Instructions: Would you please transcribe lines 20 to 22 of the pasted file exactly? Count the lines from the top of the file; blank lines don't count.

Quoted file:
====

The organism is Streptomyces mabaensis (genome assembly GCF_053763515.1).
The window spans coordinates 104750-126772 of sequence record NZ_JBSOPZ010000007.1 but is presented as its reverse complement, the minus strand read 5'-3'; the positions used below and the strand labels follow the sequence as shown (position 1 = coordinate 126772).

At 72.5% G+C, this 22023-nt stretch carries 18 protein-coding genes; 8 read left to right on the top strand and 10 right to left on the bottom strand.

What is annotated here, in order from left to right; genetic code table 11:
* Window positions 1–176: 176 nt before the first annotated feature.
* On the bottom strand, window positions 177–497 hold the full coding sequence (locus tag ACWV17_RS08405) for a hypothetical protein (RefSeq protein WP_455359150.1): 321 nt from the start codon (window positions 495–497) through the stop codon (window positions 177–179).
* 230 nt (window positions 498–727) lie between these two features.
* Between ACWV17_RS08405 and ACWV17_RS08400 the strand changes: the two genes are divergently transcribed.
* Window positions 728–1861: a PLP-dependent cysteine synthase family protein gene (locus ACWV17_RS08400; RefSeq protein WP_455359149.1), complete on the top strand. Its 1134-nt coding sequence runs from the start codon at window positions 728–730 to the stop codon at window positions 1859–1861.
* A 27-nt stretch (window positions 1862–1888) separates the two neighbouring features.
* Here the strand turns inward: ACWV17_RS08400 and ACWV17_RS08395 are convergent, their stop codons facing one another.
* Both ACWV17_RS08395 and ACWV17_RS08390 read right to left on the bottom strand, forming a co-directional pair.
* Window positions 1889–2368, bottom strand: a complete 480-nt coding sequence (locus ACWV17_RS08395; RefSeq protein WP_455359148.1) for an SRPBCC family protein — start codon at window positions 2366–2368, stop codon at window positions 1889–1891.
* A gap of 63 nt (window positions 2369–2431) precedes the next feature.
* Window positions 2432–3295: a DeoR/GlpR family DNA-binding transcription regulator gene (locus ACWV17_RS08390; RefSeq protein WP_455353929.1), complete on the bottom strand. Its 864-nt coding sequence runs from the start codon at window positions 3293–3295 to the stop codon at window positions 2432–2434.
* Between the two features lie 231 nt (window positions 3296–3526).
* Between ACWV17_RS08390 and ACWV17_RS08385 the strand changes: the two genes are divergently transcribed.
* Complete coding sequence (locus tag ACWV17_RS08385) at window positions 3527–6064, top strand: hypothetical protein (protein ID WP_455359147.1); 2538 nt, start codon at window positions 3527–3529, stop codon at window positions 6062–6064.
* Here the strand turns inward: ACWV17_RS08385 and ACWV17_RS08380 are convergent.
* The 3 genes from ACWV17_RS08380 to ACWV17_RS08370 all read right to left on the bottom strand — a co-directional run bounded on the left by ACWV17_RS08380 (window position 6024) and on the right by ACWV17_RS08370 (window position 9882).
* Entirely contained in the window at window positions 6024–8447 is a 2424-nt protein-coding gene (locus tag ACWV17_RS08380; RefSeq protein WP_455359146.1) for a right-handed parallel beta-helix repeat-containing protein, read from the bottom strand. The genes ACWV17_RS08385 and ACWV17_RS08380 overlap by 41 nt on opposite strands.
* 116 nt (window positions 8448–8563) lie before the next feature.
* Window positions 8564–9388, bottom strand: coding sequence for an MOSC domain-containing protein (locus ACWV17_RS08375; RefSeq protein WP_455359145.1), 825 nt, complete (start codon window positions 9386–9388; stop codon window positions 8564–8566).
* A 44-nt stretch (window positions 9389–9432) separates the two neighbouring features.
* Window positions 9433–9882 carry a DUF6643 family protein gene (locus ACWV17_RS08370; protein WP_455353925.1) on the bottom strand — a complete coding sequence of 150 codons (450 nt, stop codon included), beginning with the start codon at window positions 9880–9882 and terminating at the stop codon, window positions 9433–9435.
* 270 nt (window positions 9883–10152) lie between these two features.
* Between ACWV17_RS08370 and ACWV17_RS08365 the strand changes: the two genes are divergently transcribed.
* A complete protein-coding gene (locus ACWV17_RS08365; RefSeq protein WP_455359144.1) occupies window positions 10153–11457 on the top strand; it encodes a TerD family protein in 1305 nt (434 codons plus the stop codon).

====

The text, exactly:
* The 3 genes from ACWV17_RS08380 to ACWV17_RS08370 all read right to left on the bottom strand — a co-directional run bounded on the left by ACWV17_RS08380 (window position 6024) and on the right by ACWV17_RS08370 (window position 9882).
* Entirely contained in the window at window positions 6024–8447 is a 2424-nt protein-coding gene (locus tag ACWV17_RS08380; RefSeq protein WP_455359146.1) for a right-handed parallel beta-helix repeat-containing protein, read from the bottom strand. The genes ACWV17_RS08385 and ACWV17_RS08380 overlap by 41 nt on opposite strands.
* 116 nt (window positions 8448–8563) lie before the next feature.